Just days before Privé’s scheduled August 18 appearance before the County Commission, representatives withdrew their appeals of the club’s liquor license denial on Thursday, August 13. “The representatives advised the Department of Business License of changes in the ownership of Privé Las Vegas, LLC,” says Clark County public information officer Dan Kulin, “and submitted applications for liquor licenses evidencing the changes in ownership, along with the appointment of a new management team, key employees and requests for temporary licenses.”
In a process that could take as little as a few weeks or as many as it takes, department staff is currently reviewing the applications, which include the appointment letters and Metro background checks of proposed new key employees.
Jim Reding yesterday confirmed having been tapped by Opium Group to assume control of the nightclub. “We’re still in the process of getting the license back and drawing up all the necessary contracts,” says Reding.
Also confirmed to have filled out a Metro background check to accompany his letter of appointment is Mansion nightclub manager Orlando Oquendo (formerly of Light Group and Pure Management Group) and current Privé director of security David Hicks. Hicks worked as second in command to Privé’s then security director Ron Lyons, who was cited in two violations Privé received from the county. He is reputed to be a former US Marshall but that is not included in his work history, which states only that he has no military background and that he was at one time a personal trainer and ran an after school program.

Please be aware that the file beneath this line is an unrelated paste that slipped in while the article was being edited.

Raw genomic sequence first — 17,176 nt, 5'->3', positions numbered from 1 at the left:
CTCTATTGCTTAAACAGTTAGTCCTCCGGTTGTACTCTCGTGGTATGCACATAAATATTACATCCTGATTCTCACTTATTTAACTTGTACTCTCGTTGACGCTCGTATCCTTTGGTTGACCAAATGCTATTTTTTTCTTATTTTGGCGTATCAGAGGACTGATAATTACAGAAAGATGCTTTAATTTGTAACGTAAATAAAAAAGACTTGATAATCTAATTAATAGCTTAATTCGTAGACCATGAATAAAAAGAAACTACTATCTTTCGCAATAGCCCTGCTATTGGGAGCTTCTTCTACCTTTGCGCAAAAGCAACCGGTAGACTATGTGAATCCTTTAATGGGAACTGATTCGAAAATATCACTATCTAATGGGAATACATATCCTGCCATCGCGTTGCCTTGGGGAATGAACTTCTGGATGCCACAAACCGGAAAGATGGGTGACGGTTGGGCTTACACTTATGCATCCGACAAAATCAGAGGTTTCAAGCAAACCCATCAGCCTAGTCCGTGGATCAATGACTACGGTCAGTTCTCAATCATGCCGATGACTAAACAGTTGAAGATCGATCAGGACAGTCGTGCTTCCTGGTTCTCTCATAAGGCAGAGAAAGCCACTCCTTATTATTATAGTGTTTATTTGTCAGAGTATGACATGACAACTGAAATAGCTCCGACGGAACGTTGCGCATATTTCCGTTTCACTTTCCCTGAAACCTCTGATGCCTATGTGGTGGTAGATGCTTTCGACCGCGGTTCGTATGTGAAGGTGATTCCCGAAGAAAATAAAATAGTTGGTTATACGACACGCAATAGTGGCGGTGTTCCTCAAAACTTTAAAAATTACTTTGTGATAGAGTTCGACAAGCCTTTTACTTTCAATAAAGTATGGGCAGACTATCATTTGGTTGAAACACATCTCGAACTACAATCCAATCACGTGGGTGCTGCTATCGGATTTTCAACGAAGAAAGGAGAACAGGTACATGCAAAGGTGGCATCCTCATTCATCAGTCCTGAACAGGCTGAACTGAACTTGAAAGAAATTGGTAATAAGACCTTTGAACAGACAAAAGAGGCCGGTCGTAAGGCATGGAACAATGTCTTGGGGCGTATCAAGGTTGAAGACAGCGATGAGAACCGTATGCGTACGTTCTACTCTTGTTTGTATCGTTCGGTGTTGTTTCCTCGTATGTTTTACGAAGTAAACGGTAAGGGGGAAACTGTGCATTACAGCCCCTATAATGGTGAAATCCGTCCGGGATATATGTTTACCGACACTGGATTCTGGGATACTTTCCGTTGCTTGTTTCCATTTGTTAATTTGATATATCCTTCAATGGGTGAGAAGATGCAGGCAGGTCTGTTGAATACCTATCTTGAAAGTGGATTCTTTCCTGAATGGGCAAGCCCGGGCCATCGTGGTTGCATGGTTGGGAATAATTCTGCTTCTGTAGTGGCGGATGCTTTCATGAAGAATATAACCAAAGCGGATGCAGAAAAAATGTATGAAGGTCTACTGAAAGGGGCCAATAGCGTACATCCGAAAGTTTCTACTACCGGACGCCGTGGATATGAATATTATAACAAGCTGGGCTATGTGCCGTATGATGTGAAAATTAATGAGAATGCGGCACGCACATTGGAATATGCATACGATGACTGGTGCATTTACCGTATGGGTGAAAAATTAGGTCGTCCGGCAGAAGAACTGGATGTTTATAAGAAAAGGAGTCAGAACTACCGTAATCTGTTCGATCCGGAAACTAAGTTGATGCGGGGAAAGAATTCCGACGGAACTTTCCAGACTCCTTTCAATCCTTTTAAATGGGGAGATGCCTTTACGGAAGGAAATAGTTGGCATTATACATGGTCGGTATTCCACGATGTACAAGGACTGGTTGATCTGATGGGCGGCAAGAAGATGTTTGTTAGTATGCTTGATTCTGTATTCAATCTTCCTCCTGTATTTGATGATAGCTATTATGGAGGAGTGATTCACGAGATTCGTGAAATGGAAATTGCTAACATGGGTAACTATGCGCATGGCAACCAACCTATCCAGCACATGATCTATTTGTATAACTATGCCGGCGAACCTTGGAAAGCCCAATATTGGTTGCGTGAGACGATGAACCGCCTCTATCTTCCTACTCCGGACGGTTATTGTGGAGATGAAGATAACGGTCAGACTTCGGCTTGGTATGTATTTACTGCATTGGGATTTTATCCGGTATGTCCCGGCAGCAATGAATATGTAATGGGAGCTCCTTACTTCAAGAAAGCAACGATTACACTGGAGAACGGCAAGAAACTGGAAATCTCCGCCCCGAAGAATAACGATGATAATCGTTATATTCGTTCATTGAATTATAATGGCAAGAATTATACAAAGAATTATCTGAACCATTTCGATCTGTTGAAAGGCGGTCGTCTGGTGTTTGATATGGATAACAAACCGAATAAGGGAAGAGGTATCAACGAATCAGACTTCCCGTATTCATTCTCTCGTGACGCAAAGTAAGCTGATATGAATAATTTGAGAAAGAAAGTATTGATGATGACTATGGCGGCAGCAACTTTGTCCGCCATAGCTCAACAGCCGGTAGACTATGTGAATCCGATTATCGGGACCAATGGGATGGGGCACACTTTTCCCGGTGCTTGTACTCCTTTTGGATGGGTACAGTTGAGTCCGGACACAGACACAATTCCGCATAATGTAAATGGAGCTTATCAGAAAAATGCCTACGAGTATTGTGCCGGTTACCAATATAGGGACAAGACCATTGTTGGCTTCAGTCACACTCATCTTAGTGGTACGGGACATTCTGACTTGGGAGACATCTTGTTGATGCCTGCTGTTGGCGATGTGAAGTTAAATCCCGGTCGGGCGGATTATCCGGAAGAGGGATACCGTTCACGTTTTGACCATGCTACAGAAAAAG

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Chief among the causes for the search for these new key employees was the July 28 removal of the former key employees, Greg Jarmolowich and Frank Tucker, by department of business license director Jacqueline Holloway.
And secondly, Privé Vegas LLC’s 2009 annual report, filed on August 10 confirms that managing partner Justin Levine has either stepped down or was removed as a partner in the company that owned and operated Privé Nightclub. Additionally, the sole membership of J. Levine Investments, LLC was transferred from Levine on August 5, 2009, to Opium Group honcho Roman Jones. The entity was also then renamed Privé Vegas Investors, LLC. Levine and Jarmolowich have since been spotted together in Miami, possibly working on a new project, the purchase and revamping of Cameo nightclub; a reps says “Opium Group has not confirmed purchase of Cameo.”
This abdication now leaves Privé Nightclub entirely in the hands of two non-residents: Jones and Opium Group senior advisor/investor Mitchell Rubinson, who was added to the partnership via the August 10 filing just as Levine was being removed. Rubinson’s daughter Jaime, a Miami attorney and historical Privé Vegas member, appears to have been removed some time ago.
According to the department of business license, an owner doesn't have to be involved in the day-to-day management of the business; he or she can live outside the state, hence the need for resident key employees who pass Metro background checks.
Had either Jones or Rubinson put themselves up for key employee, Metro would likely have discovered that Mitchell Rubinson’s late father, Jaime Rubinson’s grandfather, was Norman Wolf Rubinson, a Miami financial consultant and investor known for his indictment and 1976 conviction for securities, mail and wire fraud. Rubinson was sentenced to concurrent three year terms of imprisonment on Counts 1 and 14 of the 20 in which he was named.
These latest actions take Privé nightclub and the Living Room lounge back to the very beginning, to where the company was about this time two years ago in late 2007, applying for a permanent liquor license and, in the mean time, a temporary one. Though that temporary might also come with conditions, the lights could be back on at Privé in a matter of weeks.